an initial specialist, subject-based degree (of 3+ years), followed by (usually 2 years) of pedagogical and didactical training, with some school experience.
This paper suggests possible content, and didactic principles, of
a new kind of “initial specialist, subject-based degree” designed for intending teachers.
This text is only a proof of concept; most details are omitted; those that are given
demonstrate, I hope, that a new degree would provide a fresh and vibrant approach
to education of future teachers of mathematics.
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The fragmented, learn-on-the-job English model for ITE is not working.
About this there is little dispute. We analyse why such a system cannot
possibly work for mathematics teaching. We also suggest the need for an improved national framework for teacher preparation and development, based on a limited number of specialist centres, which accumulate expertise over time, and through which planned programmes might be effectively delivered.
Some of key findings (edited with focus on mathematics):
Teacher shortages and other pressures
Pupil numbers have risen by around 10 % since 2010 – while teacher numbers have remained steady. This means that pupil-to-teacher ratios have risen from around 15.5 in 2010 to nearly 17 by 2018.
Teacher training applications are down by 5%, while training targets have been persistently missed in maths and science.
Exit rates have also increased, and are particularly high early on in teachers’ careers. Only 60% of teachers remained in state-funded schools five years after starting. For ‘high-priority’ subjects like physics and maths, this 5-year retention drops to just 50%.
Teacher pay has declined by about 10 % in real-terms since 2010 – but the recent announcement of pay rises of up to 3.5 % from September 2018 will halt this real-terms decline.
With many able to earn more outside of teaching, England faces a great challenge recruiting new graduates. In maths, average graduate salaries are £4,000 above those of teachers.
Highly-qualified teachers: variations by subject
Levels of teacher quality in secondary schools vary considerably depending on the subject:
Maths and most science subjects in particular struggle to attract highly-qualified teachers – with as little as half of teachers holding a relevant degree. Under 50% hold a relevant degree in maths and physics. These subjects, with the lowest proportion of highly-qualified teachers, are also those with the greatest recruitment and retention problems. […]
Highly-qualified teachers: London and the rest of England
There are stark differences in how highly-qualified teachers are represented in the most, and least deprived schools in England (at KS4). The socio-economic gap is much greater outside of London:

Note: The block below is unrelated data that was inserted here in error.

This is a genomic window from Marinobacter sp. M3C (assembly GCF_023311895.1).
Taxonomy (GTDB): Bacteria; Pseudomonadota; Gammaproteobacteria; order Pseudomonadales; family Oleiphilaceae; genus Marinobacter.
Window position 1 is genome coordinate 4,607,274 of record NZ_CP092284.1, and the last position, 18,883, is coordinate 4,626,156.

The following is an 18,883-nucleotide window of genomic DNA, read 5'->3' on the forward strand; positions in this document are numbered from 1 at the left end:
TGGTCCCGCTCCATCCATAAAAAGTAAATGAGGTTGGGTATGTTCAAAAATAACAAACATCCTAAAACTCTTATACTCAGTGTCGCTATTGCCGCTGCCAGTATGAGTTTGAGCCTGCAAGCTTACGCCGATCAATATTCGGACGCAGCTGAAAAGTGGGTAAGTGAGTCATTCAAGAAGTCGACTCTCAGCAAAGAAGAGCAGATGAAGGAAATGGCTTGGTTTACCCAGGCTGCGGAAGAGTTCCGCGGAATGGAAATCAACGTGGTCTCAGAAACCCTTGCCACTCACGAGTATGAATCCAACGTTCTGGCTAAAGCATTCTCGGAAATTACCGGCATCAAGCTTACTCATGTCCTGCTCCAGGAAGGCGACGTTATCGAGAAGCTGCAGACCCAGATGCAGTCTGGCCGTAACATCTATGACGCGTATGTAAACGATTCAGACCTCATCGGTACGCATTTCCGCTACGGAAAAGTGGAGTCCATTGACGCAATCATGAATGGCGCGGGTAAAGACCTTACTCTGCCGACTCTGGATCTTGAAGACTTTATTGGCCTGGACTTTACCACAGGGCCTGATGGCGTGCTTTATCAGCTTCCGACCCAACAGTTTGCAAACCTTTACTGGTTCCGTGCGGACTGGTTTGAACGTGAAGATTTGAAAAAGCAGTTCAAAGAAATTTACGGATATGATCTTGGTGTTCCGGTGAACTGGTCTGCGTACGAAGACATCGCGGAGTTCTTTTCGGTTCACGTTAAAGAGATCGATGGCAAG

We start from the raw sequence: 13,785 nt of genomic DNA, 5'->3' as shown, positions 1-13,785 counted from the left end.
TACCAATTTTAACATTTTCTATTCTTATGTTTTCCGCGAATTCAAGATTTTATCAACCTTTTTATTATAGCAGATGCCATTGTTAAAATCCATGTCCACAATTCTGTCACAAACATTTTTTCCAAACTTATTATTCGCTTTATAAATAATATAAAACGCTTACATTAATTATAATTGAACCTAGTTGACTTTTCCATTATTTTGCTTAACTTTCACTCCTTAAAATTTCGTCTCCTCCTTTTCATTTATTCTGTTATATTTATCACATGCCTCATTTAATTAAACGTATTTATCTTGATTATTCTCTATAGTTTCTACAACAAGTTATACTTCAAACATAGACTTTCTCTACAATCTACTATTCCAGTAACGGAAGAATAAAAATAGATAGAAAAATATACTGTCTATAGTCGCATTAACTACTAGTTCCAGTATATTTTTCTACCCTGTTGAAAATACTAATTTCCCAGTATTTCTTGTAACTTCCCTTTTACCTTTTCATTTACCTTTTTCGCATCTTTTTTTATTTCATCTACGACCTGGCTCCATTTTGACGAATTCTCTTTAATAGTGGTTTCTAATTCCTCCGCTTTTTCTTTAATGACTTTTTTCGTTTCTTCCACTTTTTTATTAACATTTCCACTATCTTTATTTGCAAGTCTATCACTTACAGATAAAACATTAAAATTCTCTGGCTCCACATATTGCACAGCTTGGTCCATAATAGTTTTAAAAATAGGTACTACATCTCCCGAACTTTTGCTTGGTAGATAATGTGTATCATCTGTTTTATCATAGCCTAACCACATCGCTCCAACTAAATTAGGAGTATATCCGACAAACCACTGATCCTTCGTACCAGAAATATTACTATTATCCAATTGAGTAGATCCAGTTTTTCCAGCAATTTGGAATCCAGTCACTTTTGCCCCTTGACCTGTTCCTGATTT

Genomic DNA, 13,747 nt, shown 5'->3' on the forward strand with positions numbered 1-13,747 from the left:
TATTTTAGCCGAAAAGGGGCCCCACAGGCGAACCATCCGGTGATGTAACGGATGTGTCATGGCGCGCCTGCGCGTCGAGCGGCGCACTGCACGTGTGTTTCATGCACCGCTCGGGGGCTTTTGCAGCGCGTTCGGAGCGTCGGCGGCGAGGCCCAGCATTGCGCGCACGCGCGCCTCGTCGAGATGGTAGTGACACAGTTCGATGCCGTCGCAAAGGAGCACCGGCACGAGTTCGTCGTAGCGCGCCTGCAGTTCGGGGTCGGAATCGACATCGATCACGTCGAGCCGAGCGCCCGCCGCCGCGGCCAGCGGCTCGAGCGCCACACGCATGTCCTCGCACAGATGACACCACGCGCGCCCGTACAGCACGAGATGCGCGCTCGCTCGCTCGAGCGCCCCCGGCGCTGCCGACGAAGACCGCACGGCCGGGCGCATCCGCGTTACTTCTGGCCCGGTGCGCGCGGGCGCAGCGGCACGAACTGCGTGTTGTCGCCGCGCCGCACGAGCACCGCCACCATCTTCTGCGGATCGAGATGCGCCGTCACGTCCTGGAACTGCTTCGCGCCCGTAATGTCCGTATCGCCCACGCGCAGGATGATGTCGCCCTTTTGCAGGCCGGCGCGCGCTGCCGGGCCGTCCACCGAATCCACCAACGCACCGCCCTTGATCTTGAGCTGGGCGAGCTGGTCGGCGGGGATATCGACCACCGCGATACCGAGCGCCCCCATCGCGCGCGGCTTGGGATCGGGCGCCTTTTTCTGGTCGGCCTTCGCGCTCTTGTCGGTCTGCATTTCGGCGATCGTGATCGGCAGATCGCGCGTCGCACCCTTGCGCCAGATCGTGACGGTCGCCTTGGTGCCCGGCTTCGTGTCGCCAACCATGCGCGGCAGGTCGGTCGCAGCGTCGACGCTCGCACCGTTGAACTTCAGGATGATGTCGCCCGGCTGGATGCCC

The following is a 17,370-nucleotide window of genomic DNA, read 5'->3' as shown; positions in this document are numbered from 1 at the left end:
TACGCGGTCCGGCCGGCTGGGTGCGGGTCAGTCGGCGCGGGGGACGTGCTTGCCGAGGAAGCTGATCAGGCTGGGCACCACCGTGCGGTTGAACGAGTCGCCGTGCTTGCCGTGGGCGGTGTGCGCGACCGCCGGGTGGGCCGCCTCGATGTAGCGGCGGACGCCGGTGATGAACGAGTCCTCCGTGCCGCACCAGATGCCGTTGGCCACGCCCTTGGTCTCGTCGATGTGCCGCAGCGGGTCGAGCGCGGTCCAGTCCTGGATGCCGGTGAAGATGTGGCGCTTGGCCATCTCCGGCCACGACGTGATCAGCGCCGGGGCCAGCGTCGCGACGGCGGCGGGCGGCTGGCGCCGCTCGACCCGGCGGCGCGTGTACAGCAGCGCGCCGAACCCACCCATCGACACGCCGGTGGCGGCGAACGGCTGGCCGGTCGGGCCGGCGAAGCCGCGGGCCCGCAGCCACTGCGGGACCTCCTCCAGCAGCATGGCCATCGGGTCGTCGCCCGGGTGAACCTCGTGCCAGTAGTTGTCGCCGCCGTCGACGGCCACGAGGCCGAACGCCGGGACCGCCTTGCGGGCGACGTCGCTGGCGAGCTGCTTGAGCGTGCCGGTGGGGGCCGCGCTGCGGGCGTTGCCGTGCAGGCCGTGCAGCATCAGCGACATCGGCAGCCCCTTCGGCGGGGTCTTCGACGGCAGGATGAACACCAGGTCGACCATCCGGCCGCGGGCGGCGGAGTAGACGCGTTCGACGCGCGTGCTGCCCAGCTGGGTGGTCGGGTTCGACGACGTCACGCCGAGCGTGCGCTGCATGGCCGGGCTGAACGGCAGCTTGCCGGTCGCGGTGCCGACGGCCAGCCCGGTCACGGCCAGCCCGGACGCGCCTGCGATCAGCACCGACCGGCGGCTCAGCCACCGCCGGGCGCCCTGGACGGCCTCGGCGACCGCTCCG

In areas outside of London, just over a third (37%) of maths teachers […] in the poorest schools had a relevant degree. In more affluent schools outside of London, the proportions are far higher for maths (51%) and chemistry (68%). […]
In London, differences in how highly-qualified teachers are represented are far smaller:
In maths, the proportion of teachers with a degree ranges between 40-50% for all schools, regardless of deprivation level […]
There is strong evidence that providing salary supplements to teachers in some subjects would alleviate shortages – such as in maths and science.
Schools in England are able to make such payments already – however, they would have to be drawn from existing budgets, which would present financial challenges.
The government should therefore consider a national salary supplement scheme,centrally funded and directed by the Department for Education.
Bonus payments of £5,000 for maths teachers are currently being trialled – yet this programme is limited in scope, and the pilot process may be lengthy. It also fails to target many local authorities that are the most in need of highly-qualified teachers.
Given the scale and severity of shortages in the teacher labour market, and the known links between teacher quality and pupil outcomes, the government should introduce salary supplements in hard-to-staff areas and subjects without delay.
There is considerable evidence to suggest that ‘degree algorithms’ (which translate the marks achieved by students during their degree into a final classification) are contributing to grade inflation. Approximately half of universities have changed their degree algorithms in the last five years “to ensure that they do not disadvantage students in comparison with those in similar institutions”. Research has also identified serious concerns about how these algorithms treat ‘borderline’ cases where a student’s overall mark is close to the boundary of a better degree classification. One expert concluded that “universities are essentially massaging the figures, they are changing the algorithms and putting borderline candidates north of the border”.